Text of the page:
1 Of course I could have kept each Console.WriteLine call on a single line, but I don't like posting code with horizontal scrollbars on SO. Note that writing the correct XPath version with the same indentation as the above and avoiding scrolling is still pretty nasty:

            Console.WriteLine(nav.SelectSingleNode("/GeocodeResponse/result/" +
                "address_component[type='administrative_area_level_1']" +
                "/short_name").InnerXml);

In general, long lines work a lot better in Visual Studio than they do on Stack Overflow...

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1  
@Jon Skeet: I don't think that it's a good practice to recommend LINQ when someone ask for a specific XPath expression. Plus I don't see how "compiler helping" (?!) makes this Console.WriteLine(result.Elements("address_component").Where(x => (string) x.Element("type") == "administrative_area_level_2").Select(x => x.Element("long_name").Value).First()); better than Console.WriteLine(nav.SelectSingleNode("/GeocodeResponse/result/address_compone‌​nt[type='administrative_area_level_1']/short_name").InnerXml); –  user357812 Aug 18 '10 at 20:18
2  
@Dimitre: For someone whose primary tags are xml, xslt and xpath, I'm not surprised you'd prefer the XPath version. For someone who already knows LINQ but isn't as comfortable with the XPath, the LINQ version can be a lot easier to understand and extend. Don't assume everyone has your XPath knowledge/comfort. –  Jon Skeet Aug 18 '10 at 20:49
2  
@Dimitre: I don't see why that has a large cyclomatic complexity. Where do you see that coming in? I still think you're massively biased towards the XPath solution because you're so familiar with it. Undoubtedly I'm biased towards LINQ solutions because I'm familiar with that too... but what's wrong with showing options? Note the OP's comment: " I would love a example of linq to xml if you could provide one." –  Jon Skeet Aug 18 '10 at 21:10
2  
@Dimitre: I would still rather read code which made the difference clearer. I'm not a fan of embedding SQL in code either, for much the same reason. I think it's perfectly reasonable for us each to have our own preferences here, but I do wish you'd express yours less agressively. –  Jon Skeet Aug 19 '10 at 20:33
2  
@Dimitre: How should I not feel it's aggressive when you say you'd like to take away 1000 rep, you question whether I've heard of cyclomatic complexity, things like "I at least am not teaching you what LINQ is or isn't" and "What an ugly code!" etc. Maybe you deem all of those as polite, but I certainly don't. –  Jon Skeet Aug 20 '10 at 6:14
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I would recommend just typing the XPath expression as part of an XSLT file in Visual Studio. You'll get error messages "as you type" -- this is an excellent XML/XSLT/XPath editor.

For example, I am typing:

<xsl:apply-templates select="@* | node() x"/>

and immediately get in the Error List window the following error:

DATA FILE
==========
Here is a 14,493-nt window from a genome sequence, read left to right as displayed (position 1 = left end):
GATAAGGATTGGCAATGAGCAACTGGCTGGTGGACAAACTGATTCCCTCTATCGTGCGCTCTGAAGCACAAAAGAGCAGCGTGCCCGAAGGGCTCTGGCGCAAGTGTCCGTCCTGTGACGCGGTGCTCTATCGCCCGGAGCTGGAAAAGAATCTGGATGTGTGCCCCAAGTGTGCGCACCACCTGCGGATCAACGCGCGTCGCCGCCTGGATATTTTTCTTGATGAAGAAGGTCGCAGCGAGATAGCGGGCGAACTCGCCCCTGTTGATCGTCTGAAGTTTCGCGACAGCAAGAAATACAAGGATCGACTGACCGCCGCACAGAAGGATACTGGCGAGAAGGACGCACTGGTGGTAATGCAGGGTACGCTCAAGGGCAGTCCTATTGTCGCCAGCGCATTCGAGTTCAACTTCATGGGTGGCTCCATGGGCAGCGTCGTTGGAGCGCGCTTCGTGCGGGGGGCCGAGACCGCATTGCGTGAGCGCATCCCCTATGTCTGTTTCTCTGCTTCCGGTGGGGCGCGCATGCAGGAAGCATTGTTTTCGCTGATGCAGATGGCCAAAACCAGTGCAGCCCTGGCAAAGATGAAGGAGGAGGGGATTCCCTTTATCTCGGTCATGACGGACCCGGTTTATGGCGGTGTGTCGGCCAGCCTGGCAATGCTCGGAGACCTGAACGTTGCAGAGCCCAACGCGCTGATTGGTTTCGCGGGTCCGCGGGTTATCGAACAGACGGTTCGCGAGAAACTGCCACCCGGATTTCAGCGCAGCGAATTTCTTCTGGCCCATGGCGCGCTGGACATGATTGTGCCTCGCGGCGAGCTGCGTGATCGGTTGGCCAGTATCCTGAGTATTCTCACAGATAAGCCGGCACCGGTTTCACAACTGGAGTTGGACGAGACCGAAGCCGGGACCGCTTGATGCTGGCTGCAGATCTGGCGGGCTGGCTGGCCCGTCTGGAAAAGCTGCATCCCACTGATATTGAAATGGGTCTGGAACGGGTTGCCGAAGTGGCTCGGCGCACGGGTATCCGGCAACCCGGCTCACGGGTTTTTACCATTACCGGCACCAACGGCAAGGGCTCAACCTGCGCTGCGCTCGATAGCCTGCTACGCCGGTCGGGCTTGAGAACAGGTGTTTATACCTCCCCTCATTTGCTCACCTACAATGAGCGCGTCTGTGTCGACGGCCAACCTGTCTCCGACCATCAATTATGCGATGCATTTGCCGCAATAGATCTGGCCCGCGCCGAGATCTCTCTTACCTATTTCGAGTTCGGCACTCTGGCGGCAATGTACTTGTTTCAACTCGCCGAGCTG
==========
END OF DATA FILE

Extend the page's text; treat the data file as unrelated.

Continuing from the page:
Error   9   Expected end of the expression, found 'x'.  @* | node()  -->x<--

XSLTFile1.xslt  9   14  Miscellaneous Files

Only when the XPath expression does not raise any errors (I might also test that it selects the intended nodes, too), would I put this expression into my C# code.

This ensures that I will have no XPath -- syntax and semantic -- errors when I run the C# program.

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It's good that Visual Studio provides this feedback. It's bad that you have to create an XSLT file (including bits that won't be in the final XPath) in order to get any feedback. It would be nice if Visual Studio recognised methods which took XPath expressions and could apply some intelligence to those, but that's a bit of a fond dream, I suspect. This is always the problem I have when we embed one language within another, whether it's XPath, HTML, SQL, regular expressions, even simple formatting strings. That's why I tend to prefer solutions which stick to a single source language. –  Jon Skeet Aug 20 '10 at 6:16
    
@Jon-Skeet So everything is a hammer? :) –  Dimitre Novatchev Aug 20 '10 at 13:43
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dtb's response is accurate. I wanted to add that you can use xpath testing tools like the link below to help find the correct xpath:

http://www.bit-101.com/xpath/

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string url = @"http://maps.google.com/maps/api/geocode/xml?address=1600+Amphitheatre+Parkway,+Mountain+View,+CA&sensor=false";
string value = "administrative_area_level_1";

using(WebClient client = new WebClient())
{
    string wcResult = client.DownloadString(url);

    XDocument xDoc = XDocument.Parse(wcResult);

    var result = xDoc.Descendants("address_component")
                    .Where(p=>p.Descendants("type")
                                .Any(q=>q.Value.Contains(value))
                    );

}

The result is an enumeration of "address_component"s that have at least one "type" node that has contains the value you're searching for. The result of the query above is an XElement that contains the following data.

<address_component>
  <long_name>California</long_name>
  <short_name>CA</short_name>
  <type>administrative_area_level_1</type>
  <type>political</type>
</address_component> 

I would really recommend spending a little time learning LINQ in general because its very useful for manipulating and querying in-memory objects, querying databases and tends to be easier than using XPath when working with XML. My favorite site to reference is http://www.hookedonlinq.com/